Spring Cleaning the Sewing Space

0.75x 1x 1.25x 1.5x 2x 0:0000:26:36 Spring Cleaning the Sewing Space


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Lisa is connecting with Julian Collins for Menswear Sunday, April 16th, at 3 pm on the Black Sewing Network on TikTok. They will sew the boxer brief pattern the Gable by Made for Mermaids. Lisa enjoys the Gable pattern because of its simplicity (3 seams, 2 hems, 1 waistband) and the size inclusivity. The kid size goes from toddler to teen; the adult size fits waist sizes 28″ to 63″. Not bad for $9. Get the Made for Mermaids Gable boxer briefs BWS affiliate link

Check out the BWS Amazon store for pinned supply list

Lisa Woolfork

Lisa Woolfork is an associate professor of English specializing in African American literature and culture. Her teaching and research explore Black women writers, Black identity, trauma theory, and American slavery. She is the founder of Black Women Stitch, the sewing group where Black lives matter. She is also the host/producer of Stitch Please, a weekly audio podcast that centers Black women, girls, and femmes in sewing. In the summer of 2017, she actively resisted the white supremacist marches in her community, Charlottesville Virginia. The city became a symbol of lethal resurging white supremacist violence. She remains active in a variety of university and community initiatives, including the Community Engaged Scholars program. She believes in the power of creative liberation.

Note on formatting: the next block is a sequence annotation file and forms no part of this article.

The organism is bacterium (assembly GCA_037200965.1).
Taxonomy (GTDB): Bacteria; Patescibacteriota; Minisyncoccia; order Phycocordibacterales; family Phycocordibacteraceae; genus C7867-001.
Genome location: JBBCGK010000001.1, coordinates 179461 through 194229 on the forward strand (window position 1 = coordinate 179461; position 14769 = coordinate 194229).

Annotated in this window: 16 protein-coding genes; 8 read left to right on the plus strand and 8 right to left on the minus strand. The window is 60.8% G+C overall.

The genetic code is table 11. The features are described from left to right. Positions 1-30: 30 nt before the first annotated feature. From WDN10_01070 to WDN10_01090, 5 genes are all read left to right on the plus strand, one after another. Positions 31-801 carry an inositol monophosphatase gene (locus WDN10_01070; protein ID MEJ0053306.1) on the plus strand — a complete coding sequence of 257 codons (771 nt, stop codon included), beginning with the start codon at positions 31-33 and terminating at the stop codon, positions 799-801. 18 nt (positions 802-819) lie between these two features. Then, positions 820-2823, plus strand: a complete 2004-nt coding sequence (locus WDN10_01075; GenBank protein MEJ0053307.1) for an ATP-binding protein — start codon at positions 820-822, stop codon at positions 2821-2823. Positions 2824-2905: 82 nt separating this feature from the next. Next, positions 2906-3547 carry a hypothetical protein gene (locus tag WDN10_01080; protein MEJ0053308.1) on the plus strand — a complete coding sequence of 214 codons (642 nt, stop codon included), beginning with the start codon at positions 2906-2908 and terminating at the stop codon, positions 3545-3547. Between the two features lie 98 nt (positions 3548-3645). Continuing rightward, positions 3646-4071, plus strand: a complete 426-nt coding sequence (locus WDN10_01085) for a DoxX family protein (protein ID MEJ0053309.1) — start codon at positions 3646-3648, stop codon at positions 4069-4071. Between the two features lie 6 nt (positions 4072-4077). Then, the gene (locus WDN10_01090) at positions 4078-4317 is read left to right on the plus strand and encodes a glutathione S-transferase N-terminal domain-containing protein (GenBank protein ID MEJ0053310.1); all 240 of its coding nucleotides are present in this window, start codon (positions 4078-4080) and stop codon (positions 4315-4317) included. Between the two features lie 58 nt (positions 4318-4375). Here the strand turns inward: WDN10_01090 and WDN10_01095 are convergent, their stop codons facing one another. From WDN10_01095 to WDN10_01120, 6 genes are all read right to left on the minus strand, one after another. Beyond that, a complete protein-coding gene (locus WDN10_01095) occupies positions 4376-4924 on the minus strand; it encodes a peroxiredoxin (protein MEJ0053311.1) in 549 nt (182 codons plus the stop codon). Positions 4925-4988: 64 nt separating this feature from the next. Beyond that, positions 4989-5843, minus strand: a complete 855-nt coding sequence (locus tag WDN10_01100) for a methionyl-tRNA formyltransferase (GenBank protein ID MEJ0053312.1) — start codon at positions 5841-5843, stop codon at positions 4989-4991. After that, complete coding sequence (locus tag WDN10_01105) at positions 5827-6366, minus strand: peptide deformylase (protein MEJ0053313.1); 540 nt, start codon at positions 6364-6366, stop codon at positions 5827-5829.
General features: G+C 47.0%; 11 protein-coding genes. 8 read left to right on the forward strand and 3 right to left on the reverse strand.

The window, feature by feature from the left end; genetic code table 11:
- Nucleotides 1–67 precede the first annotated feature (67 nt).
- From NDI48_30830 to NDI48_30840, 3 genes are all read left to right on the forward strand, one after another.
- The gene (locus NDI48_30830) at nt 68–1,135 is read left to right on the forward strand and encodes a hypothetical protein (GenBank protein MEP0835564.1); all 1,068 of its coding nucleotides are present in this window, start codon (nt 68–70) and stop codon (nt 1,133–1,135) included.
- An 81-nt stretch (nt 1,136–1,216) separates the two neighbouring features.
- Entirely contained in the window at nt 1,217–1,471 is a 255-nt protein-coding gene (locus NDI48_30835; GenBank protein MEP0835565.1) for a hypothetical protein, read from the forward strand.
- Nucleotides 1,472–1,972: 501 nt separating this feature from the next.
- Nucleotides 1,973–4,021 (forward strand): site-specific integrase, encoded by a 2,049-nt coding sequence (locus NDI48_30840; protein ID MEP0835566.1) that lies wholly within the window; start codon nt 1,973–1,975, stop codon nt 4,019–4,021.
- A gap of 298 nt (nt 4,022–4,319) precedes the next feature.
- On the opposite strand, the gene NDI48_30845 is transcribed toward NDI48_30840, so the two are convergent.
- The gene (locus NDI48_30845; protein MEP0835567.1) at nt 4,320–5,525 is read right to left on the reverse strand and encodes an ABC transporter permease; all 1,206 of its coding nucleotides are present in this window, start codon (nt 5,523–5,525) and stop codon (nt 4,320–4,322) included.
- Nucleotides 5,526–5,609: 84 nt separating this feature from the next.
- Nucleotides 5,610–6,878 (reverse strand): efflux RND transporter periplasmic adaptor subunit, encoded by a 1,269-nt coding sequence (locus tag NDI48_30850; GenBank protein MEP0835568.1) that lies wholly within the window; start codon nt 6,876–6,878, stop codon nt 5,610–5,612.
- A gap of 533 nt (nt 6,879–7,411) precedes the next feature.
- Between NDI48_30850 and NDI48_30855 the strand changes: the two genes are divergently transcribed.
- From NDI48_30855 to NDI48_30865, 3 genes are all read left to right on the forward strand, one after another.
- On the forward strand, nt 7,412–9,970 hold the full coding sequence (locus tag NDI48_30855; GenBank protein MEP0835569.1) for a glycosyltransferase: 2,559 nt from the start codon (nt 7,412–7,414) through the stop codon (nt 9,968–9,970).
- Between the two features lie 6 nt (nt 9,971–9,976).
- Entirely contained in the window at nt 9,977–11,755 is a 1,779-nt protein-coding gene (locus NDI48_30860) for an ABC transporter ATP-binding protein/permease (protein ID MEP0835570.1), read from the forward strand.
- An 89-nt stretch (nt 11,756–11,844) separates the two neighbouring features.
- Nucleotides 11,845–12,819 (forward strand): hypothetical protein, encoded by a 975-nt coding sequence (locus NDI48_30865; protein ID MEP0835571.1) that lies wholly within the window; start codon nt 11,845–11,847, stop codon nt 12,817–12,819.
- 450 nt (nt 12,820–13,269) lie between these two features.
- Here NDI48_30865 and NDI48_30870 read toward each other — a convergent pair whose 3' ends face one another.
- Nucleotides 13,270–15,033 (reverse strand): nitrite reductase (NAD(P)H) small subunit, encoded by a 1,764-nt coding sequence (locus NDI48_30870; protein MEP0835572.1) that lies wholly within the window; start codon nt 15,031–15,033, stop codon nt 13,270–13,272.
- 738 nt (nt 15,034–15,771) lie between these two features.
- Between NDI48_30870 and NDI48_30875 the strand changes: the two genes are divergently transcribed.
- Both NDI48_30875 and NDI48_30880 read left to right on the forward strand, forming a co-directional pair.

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Lisa Woolfork  0:14  

Hello stitchers. Welcome to Stitch Please, the official podcast of Black Women Stitch, the sewing group where Black lives matter. I'm your host, Lisa Woolfork. I'm a fourth-generation sewing enthusiast with more than 20 years of sewing experience. I am looking forward to today's conversation. So sit back, relax, and get ready to get your stitch together.

Lisa W  0:48